“Moreover, herbicide-tolerant GM seed varieties allow farmers to replace toxic pesticides with more benign ones, and to forgo tilling operations that worsen soil depletion and nutrient runoff. Other GM seed varieties produce a naturally occurring protein that kills common crop pests and is, nevertheless, harmless to humans. These crops eliminate the need for some pesticides altogether.”

For more dissection of Chipotle’s “reasons” for going GMO free, see this Vox article (excerpted below) which also contains a full guide to GMOs that’s a little more fact-based than Chipotle’s:
"Unfortunately, there's also a loud contingent of activists, like the 'Food Babe,' who have managed to spread overhyped nonsense about the purported dangers of eating GMOs. And Chipotle seems to be buying into this often pseudoscientific frenzy. On its website, the company claims that the studies vindicating GMOs are mostly industry-funded. That's just not true. Here's a massive EU review of a decade's worth of independent research, concluding that GMOs are safe to eat."

In light of Chipotle’s representation (or misrepresentation) of GMOs, ABC News even felt the need to set the record straight on common myths and facts about GMOs in its “5 Things to Know About GMOs” excerpted from a piece.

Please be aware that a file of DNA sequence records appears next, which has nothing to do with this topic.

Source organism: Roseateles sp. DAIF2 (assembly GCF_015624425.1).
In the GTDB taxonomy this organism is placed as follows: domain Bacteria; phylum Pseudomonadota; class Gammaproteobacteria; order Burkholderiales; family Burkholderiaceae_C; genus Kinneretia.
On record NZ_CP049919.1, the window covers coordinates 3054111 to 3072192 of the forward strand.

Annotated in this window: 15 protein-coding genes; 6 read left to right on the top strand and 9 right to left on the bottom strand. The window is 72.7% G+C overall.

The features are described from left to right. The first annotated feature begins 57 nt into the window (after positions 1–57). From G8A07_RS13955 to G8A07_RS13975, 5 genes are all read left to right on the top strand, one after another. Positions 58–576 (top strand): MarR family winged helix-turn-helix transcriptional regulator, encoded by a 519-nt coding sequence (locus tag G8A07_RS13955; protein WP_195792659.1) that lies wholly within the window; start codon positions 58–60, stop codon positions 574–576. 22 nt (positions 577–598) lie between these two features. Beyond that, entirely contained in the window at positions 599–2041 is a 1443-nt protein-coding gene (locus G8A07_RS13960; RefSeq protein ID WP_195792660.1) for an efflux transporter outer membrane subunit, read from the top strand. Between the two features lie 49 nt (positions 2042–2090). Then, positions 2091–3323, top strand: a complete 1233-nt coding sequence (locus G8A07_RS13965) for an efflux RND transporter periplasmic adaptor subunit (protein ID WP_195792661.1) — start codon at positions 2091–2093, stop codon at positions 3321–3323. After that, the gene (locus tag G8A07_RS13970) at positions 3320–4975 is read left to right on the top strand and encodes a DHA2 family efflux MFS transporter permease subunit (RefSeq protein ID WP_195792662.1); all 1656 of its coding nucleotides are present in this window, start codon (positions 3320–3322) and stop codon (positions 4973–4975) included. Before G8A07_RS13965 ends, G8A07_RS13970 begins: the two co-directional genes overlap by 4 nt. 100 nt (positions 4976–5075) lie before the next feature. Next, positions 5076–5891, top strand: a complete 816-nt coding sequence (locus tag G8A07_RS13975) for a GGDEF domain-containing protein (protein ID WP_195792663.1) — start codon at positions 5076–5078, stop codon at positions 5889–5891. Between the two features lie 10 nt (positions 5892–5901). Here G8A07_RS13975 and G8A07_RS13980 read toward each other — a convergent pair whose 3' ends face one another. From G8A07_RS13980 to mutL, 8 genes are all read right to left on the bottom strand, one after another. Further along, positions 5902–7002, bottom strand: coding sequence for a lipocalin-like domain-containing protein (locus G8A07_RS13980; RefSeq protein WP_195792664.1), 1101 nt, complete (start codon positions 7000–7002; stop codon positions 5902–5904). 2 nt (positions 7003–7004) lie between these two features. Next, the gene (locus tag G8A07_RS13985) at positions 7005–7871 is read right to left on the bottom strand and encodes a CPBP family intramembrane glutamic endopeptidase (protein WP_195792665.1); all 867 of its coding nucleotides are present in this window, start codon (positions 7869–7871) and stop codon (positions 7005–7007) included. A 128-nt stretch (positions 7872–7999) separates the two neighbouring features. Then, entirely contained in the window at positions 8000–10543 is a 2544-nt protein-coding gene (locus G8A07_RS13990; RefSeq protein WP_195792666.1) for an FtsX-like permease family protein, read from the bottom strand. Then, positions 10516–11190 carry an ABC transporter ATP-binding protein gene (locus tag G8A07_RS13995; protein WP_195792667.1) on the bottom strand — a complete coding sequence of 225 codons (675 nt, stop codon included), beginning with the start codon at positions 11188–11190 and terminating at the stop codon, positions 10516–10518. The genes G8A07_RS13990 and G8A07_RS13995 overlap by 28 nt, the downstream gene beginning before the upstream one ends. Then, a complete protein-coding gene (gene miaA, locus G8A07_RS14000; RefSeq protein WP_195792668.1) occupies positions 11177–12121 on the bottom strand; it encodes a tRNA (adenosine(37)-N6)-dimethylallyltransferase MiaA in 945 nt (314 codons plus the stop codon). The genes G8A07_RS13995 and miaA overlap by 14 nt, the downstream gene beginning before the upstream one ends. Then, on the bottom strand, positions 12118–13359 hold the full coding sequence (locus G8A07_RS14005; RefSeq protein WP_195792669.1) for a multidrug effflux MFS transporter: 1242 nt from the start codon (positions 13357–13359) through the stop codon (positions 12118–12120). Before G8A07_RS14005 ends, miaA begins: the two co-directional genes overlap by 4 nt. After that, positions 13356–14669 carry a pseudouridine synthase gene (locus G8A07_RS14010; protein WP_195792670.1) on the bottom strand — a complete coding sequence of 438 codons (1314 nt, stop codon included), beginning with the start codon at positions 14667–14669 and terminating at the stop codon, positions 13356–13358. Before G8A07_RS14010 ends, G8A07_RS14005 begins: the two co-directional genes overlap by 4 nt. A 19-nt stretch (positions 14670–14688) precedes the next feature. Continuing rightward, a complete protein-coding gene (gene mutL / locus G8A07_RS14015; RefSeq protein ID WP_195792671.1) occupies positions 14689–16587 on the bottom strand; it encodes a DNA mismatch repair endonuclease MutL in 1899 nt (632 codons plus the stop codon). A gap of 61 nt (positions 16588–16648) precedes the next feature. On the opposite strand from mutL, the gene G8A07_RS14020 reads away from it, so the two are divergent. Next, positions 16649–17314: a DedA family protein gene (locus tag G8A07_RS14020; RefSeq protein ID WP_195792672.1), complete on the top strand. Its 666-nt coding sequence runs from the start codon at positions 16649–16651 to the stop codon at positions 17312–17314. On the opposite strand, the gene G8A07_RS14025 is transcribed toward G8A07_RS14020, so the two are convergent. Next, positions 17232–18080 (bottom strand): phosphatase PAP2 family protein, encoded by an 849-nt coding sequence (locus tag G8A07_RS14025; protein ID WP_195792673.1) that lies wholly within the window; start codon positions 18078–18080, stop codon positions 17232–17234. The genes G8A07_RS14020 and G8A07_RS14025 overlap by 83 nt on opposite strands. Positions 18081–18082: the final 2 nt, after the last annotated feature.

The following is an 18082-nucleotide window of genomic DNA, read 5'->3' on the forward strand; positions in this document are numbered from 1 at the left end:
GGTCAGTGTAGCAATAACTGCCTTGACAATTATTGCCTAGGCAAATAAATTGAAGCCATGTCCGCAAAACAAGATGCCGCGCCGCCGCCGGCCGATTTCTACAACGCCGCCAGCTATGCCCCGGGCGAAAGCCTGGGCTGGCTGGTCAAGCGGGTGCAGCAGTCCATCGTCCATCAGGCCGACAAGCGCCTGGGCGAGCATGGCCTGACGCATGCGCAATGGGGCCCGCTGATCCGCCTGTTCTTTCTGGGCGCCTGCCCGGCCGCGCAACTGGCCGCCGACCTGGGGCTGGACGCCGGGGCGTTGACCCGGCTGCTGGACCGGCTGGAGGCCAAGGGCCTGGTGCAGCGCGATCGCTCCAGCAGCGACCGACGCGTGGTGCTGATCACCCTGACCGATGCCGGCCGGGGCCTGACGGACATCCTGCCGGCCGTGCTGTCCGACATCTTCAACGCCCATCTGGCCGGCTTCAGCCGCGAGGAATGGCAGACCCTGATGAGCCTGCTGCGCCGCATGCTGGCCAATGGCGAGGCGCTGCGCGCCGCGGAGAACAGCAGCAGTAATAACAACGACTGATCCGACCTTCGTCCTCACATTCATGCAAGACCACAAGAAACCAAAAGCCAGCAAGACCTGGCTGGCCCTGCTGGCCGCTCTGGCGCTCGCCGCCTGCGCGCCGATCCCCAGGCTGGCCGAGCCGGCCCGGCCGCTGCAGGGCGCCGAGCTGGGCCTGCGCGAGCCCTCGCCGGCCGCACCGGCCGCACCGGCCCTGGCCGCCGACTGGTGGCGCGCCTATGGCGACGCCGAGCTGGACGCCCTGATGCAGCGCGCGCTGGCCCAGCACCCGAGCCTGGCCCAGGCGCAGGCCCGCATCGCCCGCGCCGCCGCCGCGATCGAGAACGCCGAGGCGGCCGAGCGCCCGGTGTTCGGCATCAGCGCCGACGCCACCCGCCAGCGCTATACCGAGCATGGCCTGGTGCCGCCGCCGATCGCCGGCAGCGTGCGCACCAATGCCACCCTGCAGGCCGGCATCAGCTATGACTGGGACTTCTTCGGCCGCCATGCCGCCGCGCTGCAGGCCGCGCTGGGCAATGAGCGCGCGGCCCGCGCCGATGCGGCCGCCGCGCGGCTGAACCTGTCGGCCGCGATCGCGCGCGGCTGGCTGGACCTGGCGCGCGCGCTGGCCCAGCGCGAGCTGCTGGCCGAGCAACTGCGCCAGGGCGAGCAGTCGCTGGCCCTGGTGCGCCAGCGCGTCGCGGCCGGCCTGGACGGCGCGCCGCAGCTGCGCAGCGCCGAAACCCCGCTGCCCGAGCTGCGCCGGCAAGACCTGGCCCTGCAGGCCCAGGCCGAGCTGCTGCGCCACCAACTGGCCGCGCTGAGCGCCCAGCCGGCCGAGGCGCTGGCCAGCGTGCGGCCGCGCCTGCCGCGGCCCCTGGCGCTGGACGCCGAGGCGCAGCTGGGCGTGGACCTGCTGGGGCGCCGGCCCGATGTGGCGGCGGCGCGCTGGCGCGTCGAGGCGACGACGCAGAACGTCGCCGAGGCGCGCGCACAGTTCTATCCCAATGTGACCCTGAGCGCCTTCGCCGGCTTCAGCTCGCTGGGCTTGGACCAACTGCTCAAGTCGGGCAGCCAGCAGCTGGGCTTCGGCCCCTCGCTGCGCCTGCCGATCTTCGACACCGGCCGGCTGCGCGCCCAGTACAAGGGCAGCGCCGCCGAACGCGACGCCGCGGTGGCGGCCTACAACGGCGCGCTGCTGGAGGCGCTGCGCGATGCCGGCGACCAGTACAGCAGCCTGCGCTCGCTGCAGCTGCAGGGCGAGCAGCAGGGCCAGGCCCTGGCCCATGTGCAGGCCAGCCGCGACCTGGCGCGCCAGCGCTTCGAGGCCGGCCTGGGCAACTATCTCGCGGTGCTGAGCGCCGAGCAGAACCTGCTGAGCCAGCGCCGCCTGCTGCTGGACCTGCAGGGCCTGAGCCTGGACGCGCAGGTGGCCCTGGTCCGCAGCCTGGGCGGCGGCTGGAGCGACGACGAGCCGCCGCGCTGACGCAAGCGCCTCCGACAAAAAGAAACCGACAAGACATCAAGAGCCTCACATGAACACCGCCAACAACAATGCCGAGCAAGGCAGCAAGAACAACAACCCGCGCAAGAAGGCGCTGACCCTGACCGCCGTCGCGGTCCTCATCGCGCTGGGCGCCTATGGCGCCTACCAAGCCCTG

So is Chipotle basically taking a page from the organic industry playbook and trying to make consumers actually FEAR GMO ingredients?  Or is it about being part of the food elite?

In an April 29 editorial, "Chipotle’s GMO gimmick is hard to swallow," the Washington Post writes:
"In nevertheless validating the panic that has led to limits or bans on GMOs in developing nations, Chipotle says ‘we decided to remove the few GMOs in our food so that our customers who choose to avoid them can enjoy eating at Chipotle.’ In other words, the anti-GMO lobby has scared people, and burritos can be sold by pandering to these fears.”

This Wall Street Journal editorial sums it up nicely:
"Missing from this high-minded calculation is any hint of reason regarding GM foods. The technology has been around for two decades without a single example of harm to human health. The notoriously risk-averse Food and Drug Administration has approved multiple farm products using GM technology.

"But Chipotle caters to millennial customers who want to feel virtuous and eat foods blissfully free of the tools of human invention. We’re all for consumer choice, and Chipotle’s executives have excelled at using fashionable political messaging to make a profit. Witness the au courant parables on their brown paper bags.

"Yet it wouldn’t hurt Chipotle or its customers to examine the contradictions of their self-regard. The same consumers who don’t want to ingest corn or soybeans improved by genetic modification apparently don’t mind indulging in a 1,000-calorie burrito bowl—extra guac and sour cream, please.

"There is also the inconvenient fact that genetic invention increases crop yields, making it possible to feed the world’s rising population at lower cost. This matters in Tamil Nadu even if it doesn’t in Westwood. By all means enjoy that organic taco, but please hold the salsa of moral posturing."